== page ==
Section 223(a)(7)(B)


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Section 223(a)(7)(B)

  1. Plan for Providing Needed Gender-Specific Services

    • A plan was included in the FFY2009 application that addresses this new plan element. Gender-Specific issues were/are identified as a priority need by the SAG.
  2. Plan for Providing Needed Services in Rural Areas

    • Although not identified as a priority area in the FFY2009 application, the SAG has worked hard to ensure that the rural communities are never forgotten. As a result of past outreach efforts, at-risk youth in rural, urban and suburban communities have benefited from Title II and Title V Prevention funded services. Utilizing a competitive application process the SAG has ensured that existing communities, as well as new communities, have an opportunity to participate in Title II and V Prevention services. To maximize outreach efforts, the SAG uses a variety of notification formats that include: telephone contact, electronic notification and written notification via mail. In addition, members of the SAG participates in a myriad of meetings across the state and plan on utilizing this setting for gathering and distributing application information. In this way the SAG is able to offer grant opportunities to existing and new providers to ensure all facets of the state are represented and youth and families across Illinois have the opportunity to access needed services.
    • An example:
      IJJC continues to support jail removal efforts in rural areas by approving grants to transport juveniles from rural counties to juvenile detention centers elsewhere in the state. Currently, there are four grantees located strategically throughout the state. Certain parts of the state are three or four hours from a detention center. Without transportation programs county sheriff's departments would have the responsibility of transporting minors for the detention hearings. One or two deputies could be occupied for their entire shift. A number of rural counties may only have two deputies working at one time. The transportation grants help offset this expense and ensure the youth can be held in a juvenile detention center, as opposed to county jail, and still be present for a detention hearing.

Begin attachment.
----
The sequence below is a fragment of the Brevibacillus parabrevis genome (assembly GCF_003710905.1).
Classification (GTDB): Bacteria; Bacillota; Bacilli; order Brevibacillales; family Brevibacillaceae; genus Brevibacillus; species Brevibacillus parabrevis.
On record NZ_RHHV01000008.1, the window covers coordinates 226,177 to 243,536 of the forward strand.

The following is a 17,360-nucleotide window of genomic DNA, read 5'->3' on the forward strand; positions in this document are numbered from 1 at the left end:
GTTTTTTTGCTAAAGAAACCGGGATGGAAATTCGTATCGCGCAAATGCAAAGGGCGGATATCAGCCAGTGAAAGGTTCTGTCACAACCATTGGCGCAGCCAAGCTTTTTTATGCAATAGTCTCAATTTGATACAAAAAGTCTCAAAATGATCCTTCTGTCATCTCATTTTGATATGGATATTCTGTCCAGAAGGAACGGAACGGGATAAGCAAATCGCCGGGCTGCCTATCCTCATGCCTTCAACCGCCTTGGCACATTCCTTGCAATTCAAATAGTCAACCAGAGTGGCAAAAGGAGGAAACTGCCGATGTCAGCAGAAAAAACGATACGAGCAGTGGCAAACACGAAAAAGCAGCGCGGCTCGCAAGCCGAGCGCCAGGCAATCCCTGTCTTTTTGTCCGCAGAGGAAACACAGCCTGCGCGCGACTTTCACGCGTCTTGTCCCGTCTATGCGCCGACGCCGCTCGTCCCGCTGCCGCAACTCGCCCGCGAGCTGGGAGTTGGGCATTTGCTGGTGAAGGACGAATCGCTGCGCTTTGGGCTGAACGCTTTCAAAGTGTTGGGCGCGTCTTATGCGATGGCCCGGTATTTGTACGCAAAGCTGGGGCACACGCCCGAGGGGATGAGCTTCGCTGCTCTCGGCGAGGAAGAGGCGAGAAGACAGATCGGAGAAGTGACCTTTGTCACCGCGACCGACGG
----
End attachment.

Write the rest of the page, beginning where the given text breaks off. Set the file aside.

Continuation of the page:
3. Plan for Providing Needed Mental Health Services

    • A plan was included in the FFY2009 application that addresses this new plan element. Mental Health issues were/are identified as a priority need by the SAG.

Although the Juvenile Justice Needs statements have not changed, additional information has been obtained to help support two of the needs. Further, the needs statements have been re-prioritized for the coming year as depicted below.

  1. Reduce the Rate of Disproportionate Minority Contact (DMC)
    There have been no changes to this priority statement since the submission of the FFY 2009 application.
  2. Develop Alternatives to Secure Detention throughout the State
    There have been no changes to this priority statement since the submission of the FFY 2009 application.
  3. Access to Counsel